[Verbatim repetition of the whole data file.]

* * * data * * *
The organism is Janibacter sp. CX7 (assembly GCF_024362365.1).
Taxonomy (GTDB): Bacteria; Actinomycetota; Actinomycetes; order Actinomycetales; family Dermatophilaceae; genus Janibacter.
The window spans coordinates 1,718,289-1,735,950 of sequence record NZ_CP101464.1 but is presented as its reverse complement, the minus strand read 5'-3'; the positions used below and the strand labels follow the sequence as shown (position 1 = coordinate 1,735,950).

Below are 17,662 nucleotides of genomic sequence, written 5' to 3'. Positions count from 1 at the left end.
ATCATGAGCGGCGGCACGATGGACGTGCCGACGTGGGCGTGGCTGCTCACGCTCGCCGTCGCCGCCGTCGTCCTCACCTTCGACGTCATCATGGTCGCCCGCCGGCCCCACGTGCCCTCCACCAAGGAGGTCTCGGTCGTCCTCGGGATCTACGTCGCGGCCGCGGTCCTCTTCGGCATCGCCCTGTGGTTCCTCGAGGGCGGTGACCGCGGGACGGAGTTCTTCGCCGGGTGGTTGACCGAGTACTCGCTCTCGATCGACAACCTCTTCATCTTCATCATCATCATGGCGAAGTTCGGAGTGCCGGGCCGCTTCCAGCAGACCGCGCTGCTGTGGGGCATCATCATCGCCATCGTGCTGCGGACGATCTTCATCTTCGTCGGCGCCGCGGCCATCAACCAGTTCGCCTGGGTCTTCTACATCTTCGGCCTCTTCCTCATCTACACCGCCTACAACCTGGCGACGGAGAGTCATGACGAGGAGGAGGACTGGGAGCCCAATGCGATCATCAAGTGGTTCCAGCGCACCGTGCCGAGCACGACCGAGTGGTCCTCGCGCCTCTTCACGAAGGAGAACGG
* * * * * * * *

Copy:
The organism is Janibacter sp. CX7 (assembly GCF_024362365.1).
Taxonomy (GTDB): Bacteria; Actinomycetota; Actinomycetes; order Actinomycetales; family Dermatophilaceae; genus Janibacter.
The window spans coordinates 1,718,289-1,735,950 of sequence record NZ_CP101464.1 but is presented as its reverse complement, the minus strand read 5'-3'; the positions used below and the strand labels follow the sequence as shown (position 1 = coordinate 1,735,950).

Below are 17,662 nucleotides of genomic sequence, written 5' to 3'. Positions count from 1 at the left end.
ATCATGAGCGGCGGCACGATGGACGTGCCGACGTGGGCGTGGCTGCTCACGCTCGCCGTCGCCGCCGTCGTCCTCACCTTCGACGTCATCATGGTCGCCCGCCGGCCCCACGTGCCCTCCACCAAGGAGGTCTCGGTCGTCCTCGGGATCTACGTCGCGGCCGCGGTCCTCTTCGGCATCGCCCTGTGGTTCCTCGAGGGCGGTGACCGCGGGACGGAGTTCTTCGCCGGGTGGTTGACCGAGTACTCGCTCTCGATCGACAACCTCTTCATCTTCATCATCATCATGGCGAAGTTCGGAGTGCCGGGCCGCTTCCAGCAGACCGCGCTGCTGTGGGGCATCATCATCGCCATCGTGCTGCGGACGATCTTCATCTTCGTCGGCGCCGCGGCCATCAACCAGTTCGCCTGGGTCTTCTACATCTTCGGCCTCTTCCTCATCTACACCGCCTACAACCTGGCGACGGAGAGTCATGACGAGGAGGAGGACTGGGAGCCCAATGCGATCATCAAGTGGTTCCAGCGCACCGTGCCGAGCACGACCGAGTGGTCCTCGCGCCTCTTCACGAAGGAGAACGG